iday blog

Indian American writer Neera Kuckreja Sohoni opines here: “It is gratifying that even with all its hiccups, contradictions, and failings, India still stands free and democratic – a rare instance of a continuing democracy in the modern world.” Above: File photo of tailors stitching a huge Indian National Flag, ahead of Independence Day celebrations, at a shop in New Delhi on Aug. 11, 2019. (ANI photo)

As August 15 approaches, many of us still feel a thrilling sensation – a heartbeat stopping moment in our lives as Indians. August 15 is that august day when India gained freedom.

The beginning of the end of colonial empires came in the wake of World War II when the enslavement of masses of people became an anomaly, especially for nations who had fought the war precisely to free nations from their bondage to Nazi and Fascist powers. Forced to wind up the British Raj, Prime Minister Atlee decided to call it a day announcing British intended soon to depart India.

The Indian Independence Act 1947 passed by the British Parliament received Royal Assent on 18 July 1947. Partitioning British India into two independent dominions of India and Pakistan, with Lord Mountbatten serving as India’s First Governor General, the Act enabled Mountbatten and Indian leaders to settle on August 15, 1947 as the effective date for India’s independence.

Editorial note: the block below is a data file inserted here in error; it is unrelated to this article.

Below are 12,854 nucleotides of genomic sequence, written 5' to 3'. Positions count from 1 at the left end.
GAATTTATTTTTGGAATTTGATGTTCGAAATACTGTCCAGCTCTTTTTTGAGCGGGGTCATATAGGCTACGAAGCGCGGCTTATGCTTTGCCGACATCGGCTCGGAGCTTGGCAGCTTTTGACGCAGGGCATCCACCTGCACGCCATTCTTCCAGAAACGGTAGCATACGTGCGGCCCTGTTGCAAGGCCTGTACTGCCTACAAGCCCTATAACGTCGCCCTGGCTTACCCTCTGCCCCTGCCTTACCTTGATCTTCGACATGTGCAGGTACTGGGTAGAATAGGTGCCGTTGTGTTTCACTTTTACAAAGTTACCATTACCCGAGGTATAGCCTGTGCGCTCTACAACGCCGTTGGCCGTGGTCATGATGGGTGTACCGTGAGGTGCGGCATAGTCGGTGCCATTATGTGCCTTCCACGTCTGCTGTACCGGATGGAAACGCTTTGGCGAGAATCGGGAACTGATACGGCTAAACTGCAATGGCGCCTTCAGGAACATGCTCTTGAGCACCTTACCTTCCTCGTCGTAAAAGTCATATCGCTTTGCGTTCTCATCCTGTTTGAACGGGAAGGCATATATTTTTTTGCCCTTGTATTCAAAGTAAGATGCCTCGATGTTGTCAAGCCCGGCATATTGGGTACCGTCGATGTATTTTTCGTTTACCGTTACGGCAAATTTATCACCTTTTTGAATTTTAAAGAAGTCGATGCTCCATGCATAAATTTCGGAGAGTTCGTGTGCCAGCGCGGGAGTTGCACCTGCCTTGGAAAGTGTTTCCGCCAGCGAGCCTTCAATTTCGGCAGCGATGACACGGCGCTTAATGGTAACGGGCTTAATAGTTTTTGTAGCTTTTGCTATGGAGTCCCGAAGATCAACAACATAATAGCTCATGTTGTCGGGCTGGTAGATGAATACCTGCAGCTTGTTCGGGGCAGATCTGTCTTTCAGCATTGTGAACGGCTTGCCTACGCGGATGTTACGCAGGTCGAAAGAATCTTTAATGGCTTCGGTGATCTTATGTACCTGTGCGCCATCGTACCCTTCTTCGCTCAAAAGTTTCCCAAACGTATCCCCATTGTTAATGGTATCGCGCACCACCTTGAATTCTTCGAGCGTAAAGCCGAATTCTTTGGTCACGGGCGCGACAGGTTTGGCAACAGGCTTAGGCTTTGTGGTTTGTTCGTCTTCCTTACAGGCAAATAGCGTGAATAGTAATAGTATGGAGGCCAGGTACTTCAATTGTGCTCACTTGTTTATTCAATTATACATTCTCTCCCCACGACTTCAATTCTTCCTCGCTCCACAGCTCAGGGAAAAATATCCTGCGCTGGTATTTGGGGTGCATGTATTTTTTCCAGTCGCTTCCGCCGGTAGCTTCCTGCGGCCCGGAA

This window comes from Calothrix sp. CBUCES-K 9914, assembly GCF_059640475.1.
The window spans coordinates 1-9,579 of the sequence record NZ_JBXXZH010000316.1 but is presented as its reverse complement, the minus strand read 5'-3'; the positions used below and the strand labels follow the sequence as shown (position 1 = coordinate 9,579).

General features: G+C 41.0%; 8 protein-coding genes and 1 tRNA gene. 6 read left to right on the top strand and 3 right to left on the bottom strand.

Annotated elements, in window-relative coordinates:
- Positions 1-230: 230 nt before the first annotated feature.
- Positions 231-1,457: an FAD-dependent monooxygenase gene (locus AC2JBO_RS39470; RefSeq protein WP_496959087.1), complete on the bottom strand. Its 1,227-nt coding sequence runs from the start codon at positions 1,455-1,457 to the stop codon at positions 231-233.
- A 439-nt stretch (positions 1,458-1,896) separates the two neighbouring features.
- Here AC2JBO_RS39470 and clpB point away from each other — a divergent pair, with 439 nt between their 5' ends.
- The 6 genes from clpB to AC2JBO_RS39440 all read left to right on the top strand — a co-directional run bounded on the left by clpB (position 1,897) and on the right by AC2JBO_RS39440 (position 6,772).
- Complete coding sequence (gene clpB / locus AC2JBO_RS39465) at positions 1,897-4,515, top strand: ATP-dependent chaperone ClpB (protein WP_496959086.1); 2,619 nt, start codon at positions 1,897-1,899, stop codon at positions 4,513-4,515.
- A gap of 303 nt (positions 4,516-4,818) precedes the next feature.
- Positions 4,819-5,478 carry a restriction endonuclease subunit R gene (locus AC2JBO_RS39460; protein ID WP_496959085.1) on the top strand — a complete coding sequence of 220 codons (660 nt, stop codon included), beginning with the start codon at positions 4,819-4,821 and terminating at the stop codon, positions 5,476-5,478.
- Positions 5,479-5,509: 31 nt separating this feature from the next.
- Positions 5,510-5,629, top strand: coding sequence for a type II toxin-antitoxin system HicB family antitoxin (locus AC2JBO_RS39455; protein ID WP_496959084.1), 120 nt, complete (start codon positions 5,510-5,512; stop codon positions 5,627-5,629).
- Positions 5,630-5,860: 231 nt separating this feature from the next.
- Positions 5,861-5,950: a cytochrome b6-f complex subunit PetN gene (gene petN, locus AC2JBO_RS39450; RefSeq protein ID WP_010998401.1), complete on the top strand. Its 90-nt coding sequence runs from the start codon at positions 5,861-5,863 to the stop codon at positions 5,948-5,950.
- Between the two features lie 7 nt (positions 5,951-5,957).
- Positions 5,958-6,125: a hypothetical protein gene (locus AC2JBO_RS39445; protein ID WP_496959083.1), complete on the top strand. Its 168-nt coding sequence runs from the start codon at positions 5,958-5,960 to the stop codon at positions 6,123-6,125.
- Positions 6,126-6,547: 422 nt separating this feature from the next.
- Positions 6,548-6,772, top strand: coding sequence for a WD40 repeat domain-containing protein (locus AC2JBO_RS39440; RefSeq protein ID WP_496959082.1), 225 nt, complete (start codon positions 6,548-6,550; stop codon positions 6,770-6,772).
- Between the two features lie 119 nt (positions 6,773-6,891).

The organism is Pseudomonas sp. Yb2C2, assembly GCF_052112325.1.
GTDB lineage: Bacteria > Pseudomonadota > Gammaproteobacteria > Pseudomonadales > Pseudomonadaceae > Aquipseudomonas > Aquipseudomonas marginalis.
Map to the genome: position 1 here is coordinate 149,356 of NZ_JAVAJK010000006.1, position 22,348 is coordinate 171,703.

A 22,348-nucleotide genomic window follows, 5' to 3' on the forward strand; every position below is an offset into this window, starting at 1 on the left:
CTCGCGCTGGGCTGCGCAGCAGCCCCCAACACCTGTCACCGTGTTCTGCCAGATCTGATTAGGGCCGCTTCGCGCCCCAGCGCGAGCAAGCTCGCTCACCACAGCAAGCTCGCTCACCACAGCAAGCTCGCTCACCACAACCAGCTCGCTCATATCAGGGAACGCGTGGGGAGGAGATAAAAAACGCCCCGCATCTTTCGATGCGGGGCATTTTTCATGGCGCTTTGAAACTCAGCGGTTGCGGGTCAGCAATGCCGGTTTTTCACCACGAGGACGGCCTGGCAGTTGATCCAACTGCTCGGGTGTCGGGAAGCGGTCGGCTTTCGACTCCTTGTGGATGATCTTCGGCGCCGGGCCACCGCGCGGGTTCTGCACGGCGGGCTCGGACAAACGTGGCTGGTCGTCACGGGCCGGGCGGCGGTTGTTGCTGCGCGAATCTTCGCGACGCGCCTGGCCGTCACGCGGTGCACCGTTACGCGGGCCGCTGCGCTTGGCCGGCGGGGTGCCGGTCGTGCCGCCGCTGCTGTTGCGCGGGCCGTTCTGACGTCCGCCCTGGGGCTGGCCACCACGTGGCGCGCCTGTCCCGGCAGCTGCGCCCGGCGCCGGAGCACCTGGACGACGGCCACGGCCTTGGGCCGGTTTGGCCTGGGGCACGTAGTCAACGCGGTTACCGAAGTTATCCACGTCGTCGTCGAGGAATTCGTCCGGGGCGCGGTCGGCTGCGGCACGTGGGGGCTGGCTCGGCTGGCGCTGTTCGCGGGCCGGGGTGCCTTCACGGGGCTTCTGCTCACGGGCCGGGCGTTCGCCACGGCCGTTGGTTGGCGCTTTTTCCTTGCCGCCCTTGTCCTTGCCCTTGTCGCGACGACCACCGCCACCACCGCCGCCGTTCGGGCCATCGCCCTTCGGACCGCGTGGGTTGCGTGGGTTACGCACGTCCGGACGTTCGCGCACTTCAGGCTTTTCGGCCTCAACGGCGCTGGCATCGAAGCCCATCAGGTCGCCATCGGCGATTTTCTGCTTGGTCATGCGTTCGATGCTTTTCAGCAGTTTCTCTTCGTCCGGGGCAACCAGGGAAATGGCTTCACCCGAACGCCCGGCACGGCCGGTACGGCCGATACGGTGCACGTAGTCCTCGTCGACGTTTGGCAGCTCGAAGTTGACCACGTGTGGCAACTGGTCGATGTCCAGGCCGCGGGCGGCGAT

On the intervening night of August 14 and 15, the Constituent Assembly of India met to proclaim India’s much-awaited independence. The historic session began at 11 p.m. with the freedom fighter Sucheta Kriplani reciting Vande Mataram – a song revered by patriot Indians and memorized by school kids across India. Delivering the presidential address, Dr. Rajendra Prasad while offering “our humble thanks to the Almighty Power that shapes the destinies of men and nations” significantly noted, “let us recall in grateful remembrance the services and sacrifices of all those men and women, known and unknown, who with smiles on their face walked to the gallows or faced bullets on their chests.”

Jawaharlal Nehru followed with his famous ‘Tryst with Destiny’ speech which eternalized August 15 not only for India but for the world. His memorable words moved the minds of freedom lovers and fighters everywhere. One by one, other colonies gained their freedom, giving rise to a new world.